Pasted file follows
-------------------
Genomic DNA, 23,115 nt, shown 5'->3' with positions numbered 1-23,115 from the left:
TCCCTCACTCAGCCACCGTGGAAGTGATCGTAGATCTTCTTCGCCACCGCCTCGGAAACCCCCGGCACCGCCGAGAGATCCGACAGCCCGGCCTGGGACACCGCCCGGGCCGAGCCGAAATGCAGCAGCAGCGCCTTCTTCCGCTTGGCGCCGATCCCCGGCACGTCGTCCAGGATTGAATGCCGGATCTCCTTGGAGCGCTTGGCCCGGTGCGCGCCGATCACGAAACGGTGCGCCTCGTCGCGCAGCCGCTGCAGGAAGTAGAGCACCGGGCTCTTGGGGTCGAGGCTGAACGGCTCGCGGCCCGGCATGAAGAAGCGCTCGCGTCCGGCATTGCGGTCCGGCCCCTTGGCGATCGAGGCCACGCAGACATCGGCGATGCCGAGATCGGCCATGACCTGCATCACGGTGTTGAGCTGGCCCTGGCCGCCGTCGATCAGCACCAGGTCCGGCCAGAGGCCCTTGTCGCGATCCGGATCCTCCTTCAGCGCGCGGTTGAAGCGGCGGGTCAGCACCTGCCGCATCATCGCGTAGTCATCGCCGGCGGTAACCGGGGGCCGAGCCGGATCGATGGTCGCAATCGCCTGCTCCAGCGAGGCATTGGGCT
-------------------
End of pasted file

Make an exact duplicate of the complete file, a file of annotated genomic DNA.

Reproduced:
Genomic DNA, 23,115 nt, shown 5'->3' with positions numbered 1-23,115 from the left:
TCCCTCACTCAGCCACCGTGGAAGTGATCGTAGATCTTCTTCGCCACCGCCTCGGAAACCCCCGGCACCGCCGAGAGATCCGACAGCCCGGCCTGGGACACCGCCCGGGCCGAGCCGAAATGCAGCAGCAGCGCCTTCTTCCGCTTGGCGCCGATCCCCGGCACGTCGTCCAGGATTGAATGCCGGATCTCCTTGGAGCGCTTGGCCCGGTGCGCGCCGATCACGAAACGGTGCGCCTCGTCGCGCAGCCGCTGCAGGAAGTAGAGCACCGGGCTCTTGGGGTCGAGGCTGAACGGCTCGCGGCCCGGCATGAAGAAGCGCTCGCGTCCGGCATTGCGGTCCGGCCCCTTGGCGATCGAGGCCACGCAGACATCGGCGATGCCGAGATCGGCCATGACCTGCATCACGGTGTTGAGCTGGCCCTGGCCGCCGTCGATCAGCACCAGGTCCGGCCAGAGGCCCTTGTCGCGATCCGGATCCTCCTTCAGCGCGCGGTTGAAGCGGCGGGTCAGCACCTGCCGCATCATCGCGTAGTCATCGCCGGCGGTAACCGGGGGCCGAGCCGGATCGATGGTCGCAATCGCCTGCTCCAGCGAGGCATTGGGCT